Sustainable tourism is about respecting and supporting the local environments and natural spaces of the places we travel to. So that means we should go on nature tours, correct? The answer is, not always. If we are considering a nature holiday in which we get closer to wildlife and wild lands, we have to be careful of what activities are taking place, and whether or not animals are being exploited for human enjoyment.
So what are the concerns with some nature tours? Let’s first look at the natural spaces we may travel to. Unspoiled destinations may not stay that way for long. Accommodations needs to be built, restaurants opens, traffic increases, and water supplies are used. All of these have an effect on local ecosystems and wildlife.
Sometimes we want to visit the most pristine and wild areas in the world. Places like the Galapagos Islands and Everest come to mind. But the very nature of increased tourism can turn these pristine places into literal human waste lands. On Mount Everest, significant efforts have been made to remove empty oxygen tanks left on the mountain, but litter is still considered a serious problem on the mountain. On the Galapagos, invasive species have outgrown native plants. According the Charles Darwin Foundation, there are 748 introduced plant species, compared to the 500 native plants on the island.
For animals, sometimes our very presence in their backyard can have adverse effects on them; often times so subtle that we may not even know it. For example, when an animal senses your presence, their heart rate may increase, which may cause stress to the animal. And recently, it has become a tourist attraction in some parts of the world to ride on elephants or take pictures with tigers. These animals are often exploited, and sometimes even abused, such as being fed drugs so that they do not attack humans. Furthermore, these kinds of activities are both unsafe for both the animal as well as the tourist.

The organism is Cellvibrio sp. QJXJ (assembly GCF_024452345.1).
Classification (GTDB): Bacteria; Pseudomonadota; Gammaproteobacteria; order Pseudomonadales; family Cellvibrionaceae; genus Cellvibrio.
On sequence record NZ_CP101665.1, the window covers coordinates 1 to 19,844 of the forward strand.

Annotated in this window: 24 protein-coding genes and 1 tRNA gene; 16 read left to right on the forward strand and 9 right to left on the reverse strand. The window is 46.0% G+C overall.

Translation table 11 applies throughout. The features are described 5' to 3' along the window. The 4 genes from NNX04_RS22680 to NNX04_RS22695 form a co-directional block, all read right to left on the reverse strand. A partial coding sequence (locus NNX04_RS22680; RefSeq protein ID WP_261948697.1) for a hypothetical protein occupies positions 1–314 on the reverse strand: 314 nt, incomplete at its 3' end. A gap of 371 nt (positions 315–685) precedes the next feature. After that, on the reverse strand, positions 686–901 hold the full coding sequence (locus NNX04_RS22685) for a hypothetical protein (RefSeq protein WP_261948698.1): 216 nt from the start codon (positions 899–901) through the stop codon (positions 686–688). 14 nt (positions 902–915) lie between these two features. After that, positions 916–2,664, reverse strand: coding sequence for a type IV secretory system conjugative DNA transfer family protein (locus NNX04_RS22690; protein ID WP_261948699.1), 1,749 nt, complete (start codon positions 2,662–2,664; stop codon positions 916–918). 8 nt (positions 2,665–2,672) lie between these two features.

But of course we are not recommending that you stay away from nature tours. Sustainable and responsible tourism is meant to inspire, and one of the ways this is accomplished is by being in nature and close to wild animals. But research must be done. Does the travel company you plan on going with have an animal welfare policy? Are they doing their part to protect the environment? Are they actively participating in any conservation projects? These are questions you may want to ask. For more on how we at FairAway Travel look at potential partners, please check out our tourism policy page as well!